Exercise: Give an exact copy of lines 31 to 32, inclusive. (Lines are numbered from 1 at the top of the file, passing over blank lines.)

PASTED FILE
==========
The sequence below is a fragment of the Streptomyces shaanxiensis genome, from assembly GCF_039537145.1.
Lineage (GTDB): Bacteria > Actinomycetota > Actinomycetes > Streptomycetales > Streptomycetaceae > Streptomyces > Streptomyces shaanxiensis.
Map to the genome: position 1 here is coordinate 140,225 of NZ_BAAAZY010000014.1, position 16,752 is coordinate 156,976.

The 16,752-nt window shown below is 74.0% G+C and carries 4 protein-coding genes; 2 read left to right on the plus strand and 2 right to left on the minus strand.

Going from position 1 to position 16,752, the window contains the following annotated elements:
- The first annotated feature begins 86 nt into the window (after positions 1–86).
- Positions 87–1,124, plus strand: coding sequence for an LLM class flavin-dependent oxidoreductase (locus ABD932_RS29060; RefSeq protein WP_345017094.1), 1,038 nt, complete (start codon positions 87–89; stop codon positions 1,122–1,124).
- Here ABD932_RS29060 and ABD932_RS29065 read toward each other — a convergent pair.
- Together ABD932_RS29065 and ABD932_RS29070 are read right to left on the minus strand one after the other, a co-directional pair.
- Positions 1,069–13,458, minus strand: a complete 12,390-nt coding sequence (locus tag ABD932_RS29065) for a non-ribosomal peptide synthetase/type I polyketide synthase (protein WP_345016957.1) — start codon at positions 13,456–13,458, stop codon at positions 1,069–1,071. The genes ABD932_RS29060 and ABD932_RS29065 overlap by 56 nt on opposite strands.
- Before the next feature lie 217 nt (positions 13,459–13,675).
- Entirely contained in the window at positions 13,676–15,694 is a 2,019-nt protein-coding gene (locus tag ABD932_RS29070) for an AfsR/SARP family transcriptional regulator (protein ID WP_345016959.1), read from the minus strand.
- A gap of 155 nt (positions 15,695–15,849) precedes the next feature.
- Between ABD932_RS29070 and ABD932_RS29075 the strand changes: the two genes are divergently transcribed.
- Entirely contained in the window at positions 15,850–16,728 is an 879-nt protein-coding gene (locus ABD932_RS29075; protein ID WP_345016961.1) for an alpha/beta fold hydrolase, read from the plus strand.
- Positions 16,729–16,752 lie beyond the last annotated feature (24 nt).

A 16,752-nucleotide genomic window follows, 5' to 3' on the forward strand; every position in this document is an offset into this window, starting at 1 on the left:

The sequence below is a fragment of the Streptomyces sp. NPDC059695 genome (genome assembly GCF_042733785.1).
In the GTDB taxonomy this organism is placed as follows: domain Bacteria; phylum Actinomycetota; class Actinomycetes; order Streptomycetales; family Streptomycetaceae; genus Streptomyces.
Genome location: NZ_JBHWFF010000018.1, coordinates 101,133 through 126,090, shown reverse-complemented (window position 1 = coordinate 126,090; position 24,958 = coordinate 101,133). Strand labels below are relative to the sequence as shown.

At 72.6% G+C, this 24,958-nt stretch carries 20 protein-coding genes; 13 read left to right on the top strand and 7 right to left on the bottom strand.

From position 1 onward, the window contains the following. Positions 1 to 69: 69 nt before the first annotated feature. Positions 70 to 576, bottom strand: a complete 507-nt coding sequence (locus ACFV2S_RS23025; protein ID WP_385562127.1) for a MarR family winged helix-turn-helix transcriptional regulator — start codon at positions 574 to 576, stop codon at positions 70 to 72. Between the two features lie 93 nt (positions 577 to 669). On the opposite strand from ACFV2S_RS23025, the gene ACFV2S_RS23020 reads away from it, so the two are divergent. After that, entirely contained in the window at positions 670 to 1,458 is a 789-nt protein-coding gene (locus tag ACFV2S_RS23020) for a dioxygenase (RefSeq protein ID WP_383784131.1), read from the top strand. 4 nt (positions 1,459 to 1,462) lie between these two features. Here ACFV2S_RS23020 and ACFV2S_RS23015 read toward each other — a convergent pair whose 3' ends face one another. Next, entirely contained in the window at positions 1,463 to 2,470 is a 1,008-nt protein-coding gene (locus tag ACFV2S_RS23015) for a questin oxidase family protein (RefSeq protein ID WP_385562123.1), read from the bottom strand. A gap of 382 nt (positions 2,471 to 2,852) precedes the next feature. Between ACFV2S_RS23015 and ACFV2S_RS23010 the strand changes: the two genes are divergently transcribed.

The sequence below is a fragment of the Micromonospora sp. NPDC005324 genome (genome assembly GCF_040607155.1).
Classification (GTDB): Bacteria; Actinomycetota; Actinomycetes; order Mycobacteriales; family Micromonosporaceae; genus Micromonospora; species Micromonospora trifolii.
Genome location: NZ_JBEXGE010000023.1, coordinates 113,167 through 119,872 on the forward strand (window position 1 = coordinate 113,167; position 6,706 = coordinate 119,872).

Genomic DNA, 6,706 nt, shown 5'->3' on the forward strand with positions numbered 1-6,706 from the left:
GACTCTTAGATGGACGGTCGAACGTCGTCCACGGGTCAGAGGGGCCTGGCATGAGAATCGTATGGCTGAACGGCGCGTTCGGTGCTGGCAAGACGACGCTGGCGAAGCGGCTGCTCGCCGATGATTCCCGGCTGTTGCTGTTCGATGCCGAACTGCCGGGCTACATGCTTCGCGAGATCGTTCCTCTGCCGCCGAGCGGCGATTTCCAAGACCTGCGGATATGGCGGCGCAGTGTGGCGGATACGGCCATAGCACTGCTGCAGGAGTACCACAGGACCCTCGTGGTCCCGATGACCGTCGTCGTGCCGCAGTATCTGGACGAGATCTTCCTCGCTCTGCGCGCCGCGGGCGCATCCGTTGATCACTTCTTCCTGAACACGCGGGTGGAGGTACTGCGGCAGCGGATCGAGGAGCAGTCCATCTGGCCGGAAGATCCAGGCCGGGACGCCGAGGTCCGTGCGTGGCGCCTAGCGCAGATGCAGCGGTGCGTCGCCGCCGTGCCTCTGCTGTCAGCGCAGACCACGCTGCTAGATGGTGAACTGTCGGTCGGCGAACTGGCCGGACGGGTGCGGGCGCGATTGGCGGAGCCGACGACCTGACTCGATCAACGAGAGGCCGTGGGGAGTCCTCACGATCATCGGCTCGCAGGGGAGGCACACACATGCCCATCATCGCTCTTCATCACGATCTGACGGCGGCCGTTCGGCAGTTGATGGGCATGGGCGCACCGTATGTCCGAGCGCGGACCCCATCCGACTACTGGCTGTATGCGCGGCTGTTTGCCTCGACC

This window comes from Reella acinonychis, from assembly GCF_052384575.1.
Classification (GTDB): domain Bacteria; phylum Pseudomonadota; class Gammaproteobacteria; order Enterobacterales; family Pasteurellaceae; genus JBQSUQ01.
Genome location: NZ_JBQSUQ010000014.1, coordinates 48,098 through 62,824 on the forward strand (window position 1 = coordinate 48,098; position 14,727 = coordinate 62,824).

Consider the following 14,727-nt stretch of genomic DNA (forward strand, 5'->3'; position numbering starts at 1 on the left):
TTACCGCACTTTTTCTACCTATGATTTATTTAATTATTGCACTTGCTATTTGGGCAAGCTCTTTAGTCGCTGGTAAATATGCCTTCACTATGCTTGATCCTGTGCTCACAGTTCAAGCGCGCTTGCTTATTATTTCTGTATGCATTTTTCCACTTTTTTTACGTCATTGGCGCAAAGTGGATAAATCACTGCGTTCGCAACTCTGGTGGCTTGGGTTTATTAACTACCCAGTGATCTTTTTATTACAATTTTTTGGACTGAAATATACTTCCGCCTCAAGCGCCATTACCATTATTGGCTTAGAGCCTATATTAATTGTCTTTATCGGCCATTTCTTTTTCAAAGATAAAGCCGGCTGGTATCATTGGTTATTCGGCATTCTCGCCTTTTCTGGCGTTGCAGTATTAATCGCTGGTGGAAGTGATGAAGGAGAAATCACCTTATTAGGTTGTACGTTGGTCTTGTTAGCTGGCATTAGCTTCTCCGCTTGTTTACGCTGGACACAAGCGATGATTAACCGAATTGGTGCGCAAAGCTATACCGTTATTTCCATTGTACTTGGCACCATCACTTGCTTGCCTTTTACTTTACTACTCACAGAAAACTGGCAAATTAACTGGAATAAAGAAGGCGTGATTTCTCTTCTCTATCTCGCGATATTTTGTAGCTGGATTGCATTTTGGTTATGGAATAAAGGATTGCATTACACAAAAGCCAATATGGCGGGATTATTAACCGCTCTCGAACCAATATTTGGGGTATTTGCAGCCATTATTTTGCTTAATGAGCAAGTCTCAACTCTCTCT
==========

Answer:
Consider the following 14,727-nt stretch of genomic DNA (forward strand, 5'->3'; position numbering starts at 1 on the left):
TTACCGCACTTTTTCTACCTATGATTTATTTAATTATTGCACTTGCTATTTGGGCAAGCTCTTTAGTCGCTGGTAAATATGCCTTCACTATGCTTGATCCTGTGCTCACAGTTCAAGCGCGCTTGCTTATTATTTCTGTATGCATTTTTCCACTTTTTTTACGTCATTGGCGCAAAGTGGATAAATCACTGCGTTCGCAACTCTGGTGGCTTGGGTTTATTAACTACCCAGTGATCTTTTTATTACAATTTTTTGGACTGAAATATACTTCCGCCTCAAGCGCCATTACCATTATTGGCTTAGAGCCTATATTAATTGTCTTTATCGGCCATTTCTTTTTCAAAGATAAAGCCGGCTGGTATCATTGGTTATTCGGCATTCTCGCCTTTTCTGGCGTTGCAGTATTAATCGCTGGTGGAAGTGATGAAGGAGAAATCACCTTATTAGGTTGTACGTTGGTCTTGTTAGCTGGCATTAGCTTCTCCGCTTGTTTACGCTGGACACAAGCGATGATTAACCGAATTGGTGCGCAAAGCTATACCGTTATTTCCATTGTACTTGGCACCATCACTTGCTTGCCTTTTACTTTACTACTCACAGAAAACTGGCAAATTAACTGGAATAAAGAAGGCGTGATTTCTCTTCTCTATCTCGCGATATTTTGTAGCTGGATTGCATTTTGGTTATGGAATAAAGGATTGCATTACACAAAAGCCAATATGGCGGGATTATTAACCGCTCTCGAACCAATATTTGGGGTATTTGCAGCCATTATTTTGCTTAATGAGCAAGTCTCAACTCTCTCT